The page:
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October 1, 2001

First Person

Ronald Schuchard is Goodrich C. White Professor of English


An exciting University and communal event begins next Sunday afternoon when the English novelist David Lodge, author of such comic satires on the academic world as Changing Places and Small World, comes to Emory to deliver the sixth series of the Richard Ellmann Lectures in Modern Literature (see story).

Many of us still feel the formidable intellectual presence of his predecessor in 1999, English novelist A.S. Byatt, and there are some who recall the inaugural lecture and stirring voice of Irish poet and Nobel laureate Seamus Heaney in 1988. Still others know and affirm the lasting impact of Ellmann’s own lectures during the decade he came to Emory annually from Oxford University before his death in 1987.

Frequently I am asked about Ellmann and the lectures endowed in his name; the questions come from colleagues in all divisions of the University who have read and enjoyed his award-winning biographies of Joyce, Yeats and Wilde. Thus, in anticipation of Lodge’s arrival, I am grateful for the opportunity to characterize the Ellmann Lectures in this column for our whole community.

When Richard Ellmann came to teach at Emory each spring from 1976 (becoming our first Woodruff Professor in 1982), he brought with him new public lectures—“The Uses of Decadence,” “Oscar Wilde at Oxford,” “Henry James Among the Aesthetes,” “Freud and Literary Biography,” “James Joyce: Side and Front Views,” “W.B. Yeats’ Second Puberty,” “Samuel Beckett: Nayman of Noland” and others—that collectively were a testament to his extraordinary range as a critic of modern letters.

All of these lectures were soon published separately by the Library of Congress as models of their kind. The audiences that assembled for those lectures were unlike other University audiences. People from every academic department were there; they came because they knew Ellmann addressed the general reader, illuminated the relation of literature and life, and spoke with an urbanity, a wry humor and wit, and an elegance and sureness of language not to be heard elsewhere.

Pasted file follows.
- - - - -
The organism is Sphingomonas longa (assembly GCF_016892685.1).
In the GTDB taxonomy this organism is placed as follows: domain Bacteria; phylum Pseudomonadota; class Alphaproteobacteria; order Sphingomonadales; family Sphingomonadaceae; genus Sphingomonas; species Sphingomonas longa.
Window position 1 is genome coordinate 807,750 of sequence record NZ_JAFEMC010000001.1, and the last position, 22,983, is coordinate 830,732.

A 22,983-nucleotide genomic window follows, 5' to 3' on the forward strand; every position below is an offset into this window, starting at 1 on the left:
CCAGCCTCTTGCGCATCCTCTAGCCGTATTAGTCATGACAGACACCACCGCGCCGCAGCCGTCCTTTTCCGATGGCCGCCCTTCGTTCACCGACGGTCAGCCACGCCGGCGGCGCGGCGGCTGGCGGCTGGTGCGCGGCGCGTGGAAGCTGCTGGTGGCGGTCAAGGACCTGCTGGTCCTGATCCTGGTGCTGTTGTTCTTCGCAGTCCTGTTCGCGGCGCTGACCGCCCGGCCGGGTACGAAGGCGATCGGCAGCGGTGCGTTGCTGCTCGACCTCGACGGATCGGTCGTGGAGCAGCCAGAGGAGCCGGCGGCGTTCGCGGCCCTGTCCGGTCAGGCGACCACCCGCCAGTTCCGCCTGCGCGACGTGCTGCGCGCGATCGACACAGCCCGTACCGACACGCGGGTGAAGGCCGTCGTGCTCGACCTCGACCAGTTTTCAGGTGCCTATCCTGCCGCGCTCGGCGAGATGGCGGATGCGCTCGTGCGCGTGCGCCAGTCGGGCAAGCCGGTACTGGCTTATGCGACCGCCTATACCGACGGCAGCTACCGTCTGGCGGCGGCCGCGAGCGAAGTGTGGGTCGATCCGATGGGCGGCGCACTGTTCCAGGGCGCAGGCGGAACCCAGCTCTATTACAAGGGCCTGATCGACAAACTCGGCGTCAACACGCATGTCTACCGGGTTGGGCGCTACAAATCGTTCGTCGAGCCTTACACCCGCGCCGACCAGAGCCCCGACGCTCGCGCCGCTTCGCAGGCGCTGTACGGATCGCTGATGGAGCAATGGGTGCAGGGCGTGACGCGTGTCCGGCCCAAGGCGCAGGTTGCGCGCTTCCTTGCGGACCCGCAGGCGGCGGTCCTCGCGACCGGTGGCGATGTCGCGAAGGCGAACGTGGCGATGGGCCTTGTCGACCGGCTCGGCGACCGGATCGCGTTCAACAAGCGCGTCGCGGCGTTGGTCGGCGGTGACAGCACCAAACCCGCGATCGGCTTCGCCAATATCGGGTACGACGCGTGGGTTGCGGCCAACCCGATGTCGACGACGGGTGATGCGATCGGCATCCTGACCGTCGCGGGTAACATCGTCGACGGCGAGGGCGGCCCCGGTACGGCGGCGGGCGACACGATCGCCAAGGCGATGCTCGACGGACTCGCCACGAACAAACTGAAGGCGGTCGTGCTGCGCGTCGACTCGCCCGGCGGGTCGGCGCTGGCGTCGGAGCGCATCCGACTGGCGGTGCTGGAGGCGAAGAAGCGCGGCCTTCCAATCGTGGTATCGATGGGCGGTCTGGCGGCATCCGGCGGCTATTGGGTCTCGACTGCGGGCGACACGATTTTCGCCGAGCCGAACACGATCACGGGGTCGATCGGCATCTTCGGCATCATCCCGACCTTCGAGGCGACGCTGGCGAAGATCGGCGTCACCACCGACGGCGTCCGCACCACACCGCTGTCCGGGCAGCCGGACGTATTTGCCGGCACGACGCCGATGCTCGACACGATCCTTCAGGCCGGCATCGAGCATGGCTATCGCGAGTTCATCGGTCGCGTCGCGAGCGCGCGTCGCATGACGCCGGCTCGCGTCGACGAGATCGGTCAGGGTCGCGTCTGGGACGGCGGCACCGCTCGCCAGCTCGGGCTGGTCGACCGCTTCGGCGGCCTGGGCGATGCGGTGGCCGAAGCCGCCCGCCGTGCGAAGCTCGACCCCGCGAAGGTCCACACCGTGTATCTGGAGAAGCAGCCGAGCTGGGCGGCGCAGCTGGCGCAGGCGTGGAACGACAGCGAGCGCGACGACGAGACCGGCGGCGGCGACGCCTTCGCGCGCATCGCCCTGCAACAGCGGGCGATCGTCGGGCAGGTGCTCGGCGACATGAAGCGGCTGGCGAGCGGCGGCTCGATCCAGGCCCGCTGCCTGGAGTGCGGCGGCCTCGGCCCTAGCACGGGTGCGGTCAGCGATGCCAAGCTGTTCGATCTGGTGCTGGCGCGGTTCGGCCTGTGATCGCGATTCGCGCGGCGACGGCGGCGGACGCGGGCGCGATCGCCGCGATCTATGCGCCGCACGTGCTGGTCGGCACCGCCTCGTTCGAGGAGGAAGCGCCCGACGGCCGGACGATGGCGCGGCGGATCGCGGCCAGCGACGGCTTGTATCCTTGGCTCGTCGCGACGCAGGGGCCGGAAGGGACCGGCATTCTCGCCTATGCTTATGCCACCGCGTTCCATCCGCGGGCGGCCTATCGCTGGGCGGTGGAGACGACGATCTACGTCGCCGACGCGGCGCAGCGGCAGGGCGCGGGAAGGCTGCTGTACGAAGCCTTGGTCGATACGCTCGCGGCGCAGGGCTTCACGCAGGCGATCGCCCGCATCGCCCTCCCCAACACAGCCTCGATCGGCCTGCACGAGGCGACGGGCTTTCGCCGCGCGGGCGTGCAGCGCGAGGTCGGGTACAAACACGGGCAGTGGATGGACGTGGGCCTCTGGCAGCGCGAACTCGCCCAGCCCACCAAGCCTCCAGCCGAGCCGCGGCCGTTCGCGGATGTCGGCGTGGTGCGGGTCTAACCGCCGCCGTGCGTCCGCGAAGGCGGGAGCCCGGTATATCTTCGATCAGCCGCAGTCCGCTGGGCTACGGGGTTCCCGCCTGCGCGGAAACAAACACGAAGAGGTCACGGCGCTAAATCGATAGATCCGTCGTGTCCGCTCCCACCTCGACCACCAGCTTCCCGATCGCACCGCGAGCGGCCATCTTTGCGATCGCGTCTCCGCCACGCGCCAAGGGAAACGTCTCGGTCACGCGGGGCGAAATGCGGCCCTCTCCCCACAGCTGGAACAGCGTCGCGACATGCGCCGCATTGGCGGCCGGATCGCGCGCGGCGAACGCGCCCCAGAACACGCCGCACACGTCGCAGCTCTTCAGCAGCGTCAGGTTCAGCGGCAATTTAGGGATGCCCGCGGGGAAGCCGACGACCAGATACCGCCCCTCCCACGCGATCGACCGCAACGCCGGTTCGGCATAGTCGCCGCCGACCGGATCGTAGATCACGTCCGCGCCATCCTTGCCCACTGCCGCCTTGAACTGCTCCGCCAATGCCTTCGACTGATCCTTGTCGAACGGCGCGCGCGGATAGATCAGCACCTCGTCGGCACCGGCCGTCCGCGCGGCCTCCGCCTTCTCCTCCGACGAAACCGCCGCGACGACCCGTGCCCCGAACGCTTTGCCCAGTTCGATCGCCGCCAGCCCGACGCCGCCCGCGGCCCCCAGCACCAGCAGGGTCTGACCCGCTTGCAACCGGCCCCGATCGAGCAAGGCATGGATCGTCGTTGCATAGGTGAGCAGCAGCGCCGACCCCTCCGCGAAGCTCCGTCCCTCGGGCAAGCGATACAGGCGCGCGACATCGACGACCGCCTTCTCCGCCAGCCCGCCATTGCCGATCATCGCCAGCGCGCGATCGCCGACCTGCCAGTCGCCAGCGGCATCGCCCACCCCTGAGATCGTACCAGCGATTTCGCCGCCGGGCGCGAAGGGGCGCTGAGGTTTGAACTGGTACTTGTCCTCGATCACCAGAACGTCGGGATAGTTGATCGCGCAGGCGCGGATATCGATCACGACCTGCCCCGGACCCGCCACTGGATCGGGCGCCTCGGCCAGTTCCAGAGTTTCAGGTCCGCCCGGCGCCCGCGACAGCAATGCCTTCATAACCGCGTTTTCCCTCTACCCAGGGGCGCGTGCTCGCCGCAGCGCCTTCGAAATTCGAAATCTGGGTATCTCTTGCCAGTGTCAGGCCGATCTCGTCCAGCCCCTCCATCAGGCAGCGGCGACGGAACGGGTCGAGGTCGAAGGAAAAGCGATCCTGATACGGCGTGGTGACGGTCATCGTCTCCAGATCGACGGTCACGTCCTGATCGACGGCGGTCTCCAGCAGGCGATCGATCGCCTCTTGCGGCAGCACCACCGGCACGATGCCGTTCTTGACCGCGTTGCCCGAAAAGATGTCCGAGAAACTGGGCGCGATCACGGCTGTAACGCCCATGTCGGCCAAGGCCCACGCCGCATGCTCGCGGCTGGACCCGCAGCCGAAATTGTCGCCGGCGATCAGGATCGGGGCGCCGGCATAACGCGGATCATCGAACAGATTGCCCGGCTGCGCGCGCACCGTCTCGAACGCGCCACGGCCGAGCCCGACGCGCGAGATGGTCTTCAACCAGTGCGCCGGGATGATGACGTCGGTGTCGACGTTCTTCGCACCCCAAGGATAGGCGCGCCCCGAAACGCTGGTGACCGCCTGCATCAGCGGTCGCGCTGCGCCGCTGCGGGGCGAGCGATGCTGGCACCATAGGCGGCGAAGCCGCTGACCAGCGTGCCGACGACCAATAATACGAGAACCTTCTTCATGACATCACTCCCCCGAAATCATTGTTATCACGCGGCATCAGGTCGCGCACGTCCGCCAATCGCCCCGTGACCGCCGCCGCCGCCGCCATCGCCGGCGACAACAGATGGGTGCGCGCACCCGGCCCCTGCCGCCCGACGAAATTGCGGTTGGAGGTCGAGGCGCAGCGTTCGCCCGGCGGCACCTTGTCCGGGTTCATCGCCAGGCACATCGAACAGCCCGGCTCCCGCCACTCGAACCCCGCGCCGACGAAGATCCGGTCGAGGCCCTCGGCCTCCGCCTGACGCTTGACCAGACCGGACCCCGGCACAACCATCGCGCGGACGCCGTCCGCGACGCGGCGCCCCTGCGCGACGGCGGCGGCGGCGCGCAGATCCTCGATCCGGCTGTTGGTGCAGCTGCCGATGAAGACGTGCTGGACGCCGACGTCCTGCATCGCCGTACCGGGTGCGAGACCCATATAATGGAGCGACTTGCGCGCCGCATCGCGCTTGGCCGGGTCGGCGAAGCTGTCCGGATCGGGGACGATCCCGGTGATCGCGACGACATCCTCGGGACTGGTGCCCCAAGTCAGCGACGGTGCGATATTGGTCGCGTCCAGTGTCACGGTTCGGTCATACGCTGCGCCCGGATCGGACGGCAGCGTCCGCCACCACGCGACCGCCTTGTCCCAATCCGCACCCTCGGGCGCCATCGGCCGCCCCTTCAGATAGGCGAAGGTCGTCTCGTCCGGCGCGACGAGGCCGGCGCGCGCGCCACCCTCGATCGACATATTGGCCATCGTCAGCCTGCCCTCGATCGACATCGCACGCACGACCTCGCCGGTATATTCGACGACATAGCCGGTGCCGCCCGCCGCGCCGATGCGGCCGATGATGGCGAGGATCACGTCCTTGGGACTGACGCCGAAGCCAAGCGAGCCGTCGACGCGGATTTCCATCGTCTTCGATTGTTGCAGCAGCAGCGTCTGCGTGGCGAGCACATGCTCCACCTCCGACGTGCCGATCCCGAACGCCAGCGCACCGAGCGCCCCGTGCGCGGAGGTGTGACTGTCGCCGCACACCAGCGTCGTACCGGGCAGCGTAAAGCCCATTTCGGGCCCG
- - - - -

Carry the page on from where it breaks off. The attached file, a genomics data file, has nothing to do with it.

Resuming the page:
When it became apparent that illness would prevent his annual return, the University acted at once to preserve the legacy with a lecture series worthy of his contribution both to Emory and to modern letters. Before his death, he chose his friend Heaney to give the inaugural series.

From their inception, the Ellmann Lectures aimed to commission major writers and critics to step outside their creative or scholarly writing and deliver three original lectures on a topic in modern literature of abiding importance to them. The creative writers conclude with a reading from their own work, while the critics invite a major poet of their choosing to conclude the series. Thus, with the lectures of Denis Donoghue, Helen Vendler, and Henry Louis Gates Jr., we enjoyed, respectively, the presence of Pulitzer Prize-winning poets Anthony Hecht and Jorie Graham and Nobel laureate Wole Soyinka.